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Re: st: Hypergeometric function

From   Michal Brzezinski <>
Subject   Re: st: Hypergeometric function
Date   Thu, 21 Jul 2011 23:52:48 +0200

I have a program - gb2ineq - that uses an algorithm developed by Wimp
(1981) to compute 3F2(1) function. The program computes the Gini index
from McDonald's formula and the Generalized Entropy indices according
to methods proposed by Prof. Jenkins in his 2009 paper. It computes
also standard errors using the delta method. For most cases it works
rather fast and accurately, I think, but I have not tested it too much

I have also some early version of a program implementing an algorithm
computing 2F1 hypergeometric function if the original poster is

-gb2ineq- can be downloaded using commands:

net from
net describe gb2ineq

Michal Brzezinski

Faculty of Economic Sciences
University of Warsaw, Poland


Jenkins, S.P. (2009). Distributionally-sensitive inequality indices
and the GB2 income distribution. Review of
        Income and Wealth, 55 (2), 392-398, DOI:
Wimp, J. (1981). The computation of 3F2(1).  International Journal of
Computer Mathematics, 10 (1), 55-62,
        DOI: 10.1080/00207168108803266.

2011/7/21 <>
> ------------------------------
> Date: Wed, 20 Jul 2011 15:09:25 -0400
> From: Austin Nichols <>
> Subject: Re: st: Hypergeometric function
> Edward Norton <>:
> See
>  help f_hypergeometric
> but it depends on the details, probably...
>  ssc desc gbgfit
> will link you to a help file that says in part:
>  The Gini coefficient is not calculated as this requires
>    evaluation of the generalized hypergeometric 3F2, and this
> function is not currently available in Stata.  Online evaluators are
>    available, at e.g., where you can plug in specific
> parameter values to calculate the generalized hypergeometric 3F2,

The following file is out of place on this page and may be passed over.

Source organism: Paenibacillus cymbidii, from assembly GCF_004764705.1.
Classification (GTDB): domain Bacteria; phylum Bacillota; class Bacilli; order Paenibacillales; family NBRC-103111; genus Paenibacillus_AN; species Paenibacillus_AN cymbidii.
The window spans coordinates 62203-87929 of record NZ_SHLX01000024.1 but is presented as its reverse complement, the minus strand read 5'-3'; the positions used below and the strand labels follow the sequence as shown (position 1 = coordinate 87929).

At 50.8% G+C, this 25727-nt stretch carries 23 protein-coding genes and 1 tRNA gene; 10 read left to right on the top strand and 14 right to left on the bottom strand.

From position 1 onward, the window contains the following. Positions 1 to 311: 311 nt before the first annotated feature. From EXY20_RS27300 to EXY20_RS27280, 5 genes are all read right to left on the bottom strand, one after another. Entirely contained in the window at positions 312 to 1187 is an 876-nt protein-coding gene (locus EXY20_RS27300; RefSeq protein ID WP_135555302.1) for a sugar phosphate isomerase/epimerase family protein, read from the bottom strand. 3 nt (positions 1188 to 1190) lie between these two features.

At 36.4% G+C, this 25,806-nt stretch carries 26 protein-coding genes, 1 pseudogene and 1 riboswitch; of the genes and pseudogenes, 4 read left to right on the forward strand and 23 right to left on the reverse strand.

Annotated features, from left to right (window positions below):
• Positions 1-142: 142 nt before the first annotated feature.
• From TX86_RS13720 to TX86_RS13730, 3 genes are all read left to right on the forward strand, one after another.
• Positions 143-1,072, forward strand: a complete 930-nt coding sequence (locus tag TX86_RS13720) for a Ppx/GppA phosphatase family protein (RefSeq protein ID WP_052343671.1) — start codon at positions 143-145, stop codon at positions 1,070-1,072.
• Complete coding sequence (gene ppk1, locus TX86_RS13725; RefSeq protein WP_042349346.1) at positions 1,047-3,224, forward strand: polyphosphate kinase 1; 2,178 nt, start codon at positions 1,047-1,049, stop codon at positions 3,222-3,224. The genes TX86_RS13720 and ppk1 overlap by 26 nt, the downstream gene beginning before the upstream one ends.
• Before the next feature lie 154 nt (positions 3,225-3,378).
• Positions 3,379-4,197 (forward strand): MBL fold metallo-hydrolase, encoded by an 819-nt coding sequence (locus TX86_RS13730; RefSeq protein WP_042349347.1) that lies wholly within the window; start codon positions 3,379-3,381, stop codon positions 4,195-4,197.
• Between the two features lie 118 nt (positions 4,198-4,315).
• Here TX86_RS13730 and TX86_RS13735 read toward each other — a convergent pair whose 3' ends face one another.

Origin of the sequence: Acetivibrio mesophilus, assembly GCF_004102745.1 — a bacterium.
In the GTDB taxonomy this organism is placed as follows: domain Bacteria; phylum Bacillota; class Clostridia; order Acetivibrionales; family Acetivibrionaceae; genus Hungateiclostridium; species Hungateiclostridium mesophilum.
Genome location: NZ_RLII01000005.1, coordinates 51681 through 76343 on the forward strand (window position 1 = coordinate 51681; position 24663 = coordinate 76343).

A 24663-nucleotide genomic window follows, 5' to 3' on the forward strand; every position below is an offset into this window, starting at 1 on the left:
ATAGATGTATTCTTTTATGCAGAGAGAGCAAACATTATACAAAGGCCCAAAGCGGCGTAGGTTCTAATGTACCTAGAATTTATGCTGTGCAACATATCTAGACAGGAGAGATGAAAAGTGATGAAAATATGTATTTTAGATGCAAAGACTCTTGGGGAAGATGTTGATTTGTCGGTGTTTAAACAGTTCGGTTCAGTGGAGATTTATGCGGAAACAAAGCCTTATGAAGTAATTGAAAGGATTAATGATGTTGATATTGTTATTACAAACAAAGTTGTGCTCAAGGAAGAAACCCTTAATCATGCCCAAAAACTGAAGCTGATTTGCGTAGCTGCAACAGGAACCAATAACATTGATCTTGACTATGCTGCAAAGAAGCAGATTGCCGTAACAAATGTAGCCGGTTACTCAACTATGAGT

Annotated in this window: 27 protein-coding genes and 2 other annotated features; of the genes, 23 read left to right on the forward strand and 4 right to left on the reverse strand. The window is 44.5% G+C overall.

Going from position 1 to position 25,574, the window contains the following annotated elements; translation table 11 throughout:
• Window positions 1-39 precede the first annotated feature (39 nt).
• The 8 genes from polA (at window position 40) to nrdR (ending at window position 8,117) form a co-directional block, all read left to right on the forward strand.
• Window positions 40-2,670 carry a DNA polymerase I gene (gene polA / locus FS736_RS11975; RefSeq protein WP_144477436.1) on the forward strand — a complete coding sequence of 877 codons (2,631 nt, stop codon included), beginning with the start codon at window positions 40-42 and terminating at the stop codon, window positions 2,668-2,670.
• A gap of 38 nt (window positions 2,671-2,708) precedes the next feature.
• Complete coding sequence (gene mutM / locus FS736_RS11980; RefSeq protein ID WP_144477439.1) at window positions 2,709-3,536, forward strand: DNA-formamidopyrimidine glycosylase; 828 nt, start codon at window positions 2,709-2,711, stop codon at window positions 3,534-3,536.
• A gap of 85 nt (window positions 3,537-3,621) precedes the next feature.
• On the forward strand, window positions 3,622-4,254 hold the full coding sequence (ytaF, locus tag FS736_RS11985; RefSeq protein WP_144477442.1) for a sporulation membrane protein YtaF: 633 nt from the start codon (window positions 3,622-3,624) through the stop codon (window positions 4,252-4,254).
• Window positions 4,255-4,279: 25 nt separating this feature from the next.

>    then use the formula given by McDonald (1984) to calculate the Gini.
> On Wed, Jul 20, 2011 at 1:19 PM, Edward Norton <>
> wrote:
> > Does Stata have a built-in hypergeometric function?  The
> hypergeometric
> > function is an infinite series related to differential equations.  (I
> do not
> > need the hypergeometric distribution, which is different and related
> to
> > sampling without replacement.)
> ---------------
> Ed: why do you want a hypergeometric function? (And which one?)
> In a private 'development' version of my -gb2fit- on SSC (Austin's
> -gbgfit- is a sibling of this), I have some do file code that calculates
> 3F2  interatively using the series representation, stopping when a
> user-defined convergence is reached. (GB2 is the generalised beta of the
> second kind distribution.) The code is slow, and function evaluation
> could now probably be done more easily in Mata (which didn't exist when
> I wrote the code). But note that for the Gini coefficient, I found that
> it was better not to use McDonald's 3F2-based formulae for the Gini
> coefficient (Econometrica 1984): it was very much faster and just as
> accurate to calculate the Gini directly by numerical integration. [I
> used this method in my 2009 Review of Income and Wealth paper on the
> GB2.]  I think James McDonald is now of a similar view -- from
> correspondence with him, and see also his chapter with Ransom in
> "Modeling Income Distributions and Lorenz Curves", D Chotikapanich
> (ed.), Springer, 2008.
> Stephen
> ------------------
> Professor Stephen P. Jenkins <>
> Department of Social Policy and STICERD
> London School of Economics and Political Science
> Houghton Street, London WC2A 2AE, UK
> Tel: +44(0)20 7955 6527
> Survival Analysis Using Stata:
> Downloadable papers and software:
> Please access the attached hyperlink for an important electronic communications disclaimer:
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